"Bright" doesn't begin to describe 10-year-old Olivia Mott. The artistic fifth-grader from Cheshire, Connecticut, has an amazing memory -- she can recall details of a conversation she heard months ago or exactly what someone was wearing at the time. However, the thing that Olivia was most excited about last year was finishing Judy Blume's Tales of a Fourth Grade Nothing. Back in first grade, while her classmates were breezing through picture books she was stumped by even the most common sight words. She was diagnosed with dyslexia, the learning disability that prevents children from reading and spelling with ease and accuracy. With the help of daily lessons with reading specialists and twice-weekly sessions with a free tutor at a nearby Masonic Learning Center, "Olivia is now reading at grade level," says her mom, Sarah. "I can't believe how far she's come."
As many as one in five kids has some degree of dyslexia, making it the most common learning disability -- and young children often show the first signs of it early on when they're starting to speak. Sadly, though, many of these kids will never get diagnosed. In keeping with the recent trend of emphasizing learning "differences" rather than disabilities, school psychologists and trained testers often hesitate to use the label. "There are children who have all the signs of dyslexia but are identified by schools as simply 'struggling' or 'impaired' readers, and as a result they don't get the special help they need," says Maryanne Wolf, Ed.D., director of the Center for Reading and Language Research at Tufts University, in Medford, Massachusetts.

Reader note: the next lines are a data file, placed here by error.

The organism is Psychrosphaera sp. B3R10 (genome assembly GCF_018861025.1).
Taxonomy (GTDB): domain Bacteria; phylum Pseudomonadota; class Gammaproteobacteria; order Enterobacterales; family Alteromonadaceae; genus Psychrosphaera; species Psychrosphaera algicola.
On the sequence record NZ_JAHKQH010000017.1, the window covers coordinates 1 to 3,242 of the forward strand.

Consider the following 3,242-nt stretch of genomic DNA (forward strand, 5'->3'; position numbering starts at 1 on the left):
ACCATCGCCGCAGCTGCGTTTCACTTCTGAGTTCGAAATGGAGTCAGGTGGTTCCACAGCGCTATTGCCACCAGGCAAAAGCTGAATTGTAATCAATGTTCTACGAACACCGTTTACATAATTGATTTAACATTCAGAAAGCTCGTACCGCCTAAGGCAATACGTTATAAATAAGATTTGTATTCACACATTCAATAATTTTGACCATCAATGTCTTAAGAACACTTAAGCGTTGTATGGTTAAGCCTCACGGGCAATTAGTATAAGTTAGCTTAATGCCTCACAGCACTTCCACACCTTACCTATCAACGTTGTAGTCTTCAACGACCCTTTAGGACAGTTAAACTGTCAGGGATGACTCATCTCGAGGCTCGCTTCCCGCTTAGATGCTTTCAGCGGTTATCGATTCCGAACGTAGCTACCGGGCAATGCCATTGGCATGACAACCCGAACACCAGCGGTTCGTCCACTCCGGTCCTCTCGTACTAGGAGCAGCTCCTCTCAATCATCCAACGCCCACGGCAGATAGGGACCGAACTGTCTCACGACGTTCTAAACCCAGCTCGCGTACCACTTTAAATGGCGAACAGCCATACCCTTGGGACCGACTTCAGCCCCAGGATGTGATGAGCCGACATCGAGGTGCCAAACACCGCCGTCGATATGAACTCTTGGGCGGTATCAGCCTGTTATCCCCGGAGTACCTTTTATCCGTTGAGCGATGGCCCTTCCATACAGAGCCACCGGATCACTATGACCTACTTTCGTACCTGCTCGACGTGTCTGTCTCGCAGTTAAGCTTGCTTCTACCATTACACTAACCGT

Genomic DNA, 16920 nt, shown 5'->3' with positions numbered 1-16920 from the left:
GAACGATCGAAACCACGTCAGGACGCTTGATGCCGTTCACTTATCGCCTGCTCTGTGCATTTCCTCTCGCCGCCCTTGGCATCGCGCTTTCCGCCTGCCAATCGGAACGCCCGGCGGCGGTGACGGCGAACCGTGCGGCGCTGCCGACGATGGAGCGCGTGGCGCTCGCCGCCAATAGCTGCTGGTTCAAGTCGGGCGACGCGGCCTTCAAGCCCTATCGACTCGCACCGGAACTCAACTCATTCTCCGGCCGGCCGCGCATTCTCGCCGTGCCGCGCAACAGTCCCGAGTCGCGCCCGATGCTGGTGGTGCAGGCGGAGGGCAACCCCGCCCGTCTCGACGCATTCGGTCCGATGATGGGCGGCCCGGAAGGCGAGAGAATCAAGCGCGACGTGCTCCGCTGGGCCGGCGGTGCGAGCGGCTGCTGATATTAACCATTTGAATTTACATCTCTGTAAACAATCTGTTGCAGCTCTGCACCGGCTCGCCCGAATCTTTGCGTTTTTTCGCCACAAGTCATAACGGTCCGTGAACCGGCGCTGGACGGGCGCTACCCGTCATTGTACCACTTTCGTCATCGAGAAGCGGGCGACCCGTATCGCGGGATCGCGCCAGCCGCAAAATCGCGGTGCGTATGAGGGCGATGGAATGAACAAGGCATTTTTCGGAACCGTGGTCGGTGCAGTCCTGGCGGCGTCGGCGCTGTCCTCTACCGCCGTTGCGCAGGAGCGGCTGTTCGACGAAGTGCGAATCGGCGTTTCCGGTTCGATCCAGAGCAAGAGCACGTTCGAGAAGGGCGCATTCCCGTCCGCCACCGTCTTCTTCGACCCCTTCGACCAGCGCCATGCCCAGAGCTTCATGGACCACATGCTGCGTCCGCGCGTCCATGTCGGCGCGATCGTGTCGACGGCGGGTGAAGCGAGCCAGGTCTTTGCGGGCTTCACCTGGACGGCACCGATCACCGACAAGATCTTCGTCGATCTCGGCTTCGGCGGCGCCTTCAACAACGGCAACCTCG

A decade or two ago, a child who had trouble reading might have been written off as slow and unmotivated. But today, experts know that kids with dyslexia are often gifted analytical thinkers -- famous dyslexics include Albert Einstein, Leonardo da Vinci, and Charles Schwab -- and that with early diagnosis and intensive instruction, they can become more capable readers than anyone might have imagined.